A New

and Creative Type of Insurance Fraud

A New and Creative Type of Insurance Fraud If criminals would put in the effort and skill they use to defraud insurers they would own a multi-million dollar business. Rather, they get short term profits and then find themselves is an 8 foot by 12 foot cell in a federal prison.

In United States Of America v. Carlo Michell, No. 16-16208, United States Court Of Appeals For The Eleventh Circuit (March 22, 2018) Carlo Michell, a very creative criminal, appealed his 57-month sentence imposed after he pled guilty to conspiracy to commit access device fraud.

The indictment to which he pled guilty charged Michell and two other co-defendants with using customer identification information to fraudulently obtain wireless devices from AT&T Wireless. AT&T offers insurance that provides for a replacement wireless device if a customer’s phone is lost, stolen, or damaged. To get the replacement device, the customer pays a deductible and provides a personal identification number (“PIN”). Michell and his co-conspirators got customer information from Teleperformance USA Corp., a contractor that provides customer service for AT&T. Five employees at Teleperformance accessed the personal account information of 3,700 AT&T customers—including the customers’ names, telephone numbers, and PINs—and sold that information to Michell and his co-conspirators. Using this information, the conspirators made false claims to AT&T for replacement wireless devices. Michell used his Facebook page to coordinate the receipt of the fraudulently obtained wireless devices by other co-conspirators. In total, approximately 3,800 wireless devices were shipped to Michell and his co-conspirators.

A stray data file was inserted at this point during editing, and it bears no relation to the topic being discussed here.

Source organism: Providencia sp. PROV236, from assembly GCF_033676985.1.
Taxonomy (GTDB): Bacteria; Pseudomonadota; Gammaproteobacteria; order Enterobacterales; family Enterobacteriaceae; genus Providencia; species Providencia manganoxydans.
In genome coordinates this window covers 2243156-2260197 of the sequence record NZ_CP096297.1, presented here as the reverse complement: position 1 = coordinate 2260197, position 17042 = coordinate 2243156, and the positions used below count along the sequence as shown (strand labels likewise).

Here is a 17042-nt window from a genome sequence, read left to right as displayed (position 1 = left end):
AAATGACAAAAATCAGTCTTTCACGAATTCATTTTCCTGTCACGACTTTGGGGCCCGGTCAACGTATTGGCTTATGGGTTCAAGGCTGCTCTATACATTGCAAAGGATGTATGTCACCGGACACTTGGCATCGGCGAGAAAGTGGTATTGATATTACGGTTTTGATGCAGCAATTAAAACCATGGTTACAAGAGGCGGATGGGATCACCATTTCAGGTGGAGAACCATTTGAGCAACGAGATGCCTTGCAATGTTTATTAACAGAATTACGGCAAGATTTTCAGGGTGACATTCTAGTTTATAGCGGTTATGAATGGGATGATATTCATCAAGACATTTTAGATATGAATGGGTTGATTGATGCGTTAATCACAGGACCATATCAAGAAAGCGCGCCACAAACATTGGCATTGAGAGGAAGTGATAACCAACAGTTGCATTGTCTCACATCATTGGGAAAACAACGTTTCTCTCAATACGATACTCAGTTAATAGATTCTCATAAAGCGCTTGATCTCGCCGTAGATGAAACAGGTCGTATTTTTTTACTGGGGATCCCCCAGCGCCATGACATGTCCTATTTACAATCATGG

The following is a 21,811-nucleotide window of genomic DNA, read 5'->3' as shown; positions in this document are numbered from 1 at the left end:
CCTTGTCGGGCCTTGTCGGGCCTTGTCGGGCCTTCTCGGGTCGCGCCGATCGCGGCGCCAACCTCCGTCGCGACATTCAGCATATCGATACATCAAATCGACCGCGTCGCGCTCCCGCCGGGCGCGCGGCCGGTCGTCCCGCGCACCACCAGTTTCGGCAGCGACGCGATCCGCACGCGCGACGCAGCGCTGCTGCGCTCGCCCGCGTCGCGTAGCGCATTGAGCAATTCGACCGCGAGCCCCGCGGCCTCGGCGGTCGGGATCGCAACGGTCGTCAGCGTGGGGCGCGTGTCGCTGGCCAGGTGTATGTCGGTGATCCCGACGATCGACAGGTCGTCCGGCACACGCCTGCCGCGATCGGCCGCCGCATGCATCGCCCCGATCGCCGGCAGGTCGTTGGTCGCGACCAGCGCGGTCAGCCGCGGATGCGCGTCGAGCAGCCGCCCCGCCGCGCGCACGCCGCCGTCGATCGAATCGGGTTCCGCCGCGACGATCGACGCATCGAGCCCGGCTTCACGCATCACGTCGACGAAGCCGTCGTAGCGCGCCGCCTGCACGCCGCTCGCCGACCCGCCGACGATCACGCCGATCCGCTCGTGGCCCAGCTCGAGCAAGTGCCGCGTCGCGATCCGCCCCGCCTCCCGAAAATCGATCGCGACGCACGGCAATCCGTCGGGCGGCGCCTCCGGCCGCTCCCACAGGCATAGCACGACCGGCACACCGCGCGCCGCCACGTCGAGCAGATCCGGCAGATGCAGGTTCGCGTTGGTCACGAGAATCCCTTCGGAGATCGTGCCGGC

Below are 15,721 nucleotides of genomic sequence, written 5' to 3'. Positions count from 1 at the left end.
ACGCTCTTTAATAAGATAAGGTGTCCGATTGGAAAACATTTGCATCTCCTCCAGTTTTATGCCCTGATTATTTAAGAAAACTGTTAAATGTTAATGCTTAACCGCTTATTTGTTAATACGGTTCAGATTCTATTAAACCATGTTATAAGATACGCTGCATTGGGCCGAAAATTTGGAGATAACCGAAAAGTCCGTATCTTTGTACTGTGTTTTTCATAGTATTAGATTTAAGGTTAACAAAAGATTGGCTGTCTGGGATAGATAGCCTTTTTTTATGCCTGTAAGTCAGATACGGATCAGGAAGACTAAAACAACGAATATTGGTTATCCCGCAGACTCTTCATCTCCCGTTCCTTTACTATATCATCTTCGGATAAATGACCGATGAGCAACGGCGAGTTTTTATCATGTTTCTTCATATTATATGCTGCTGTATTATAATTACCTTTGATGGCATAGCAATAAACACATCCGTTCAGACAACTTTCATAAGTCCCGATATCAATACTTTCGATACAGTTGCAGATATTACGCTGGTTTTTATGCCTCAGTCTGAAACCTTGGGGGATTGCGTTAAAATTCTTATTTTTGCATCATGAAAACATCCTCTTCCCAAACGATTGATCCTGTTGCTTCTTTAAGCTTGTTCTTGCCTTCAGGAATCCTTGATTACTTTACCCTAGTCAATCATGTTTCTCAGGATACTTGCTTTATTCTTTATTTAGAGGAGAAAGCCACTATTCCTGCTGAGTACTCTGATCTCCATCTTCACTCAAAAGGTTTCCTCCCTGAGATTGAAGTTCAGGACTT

The presentence investigation report (“PSR”) sets out that Michell recruited at least five people to receive shipments of wireless devices, and instructed them to send the wireless devices to him or a co-conspirator. After recruiting them to the conspiracy, he also asked two of them if they “wanted to come work for him instead” of another conspirator. Michell objected to certain portions of the PSR, including the attribution of the total loss amount of the conspiracy to him as well as a sentencing enhancement based on the number of victims. The government also objected to the PSR, arguing that Michell should receive sentencing enhancements for trafficking in unauthorized access devices and for his role in the offense. The district court sustained the government’s objections, overruled Michell’s objections, and sentenced him to 57 months in prison.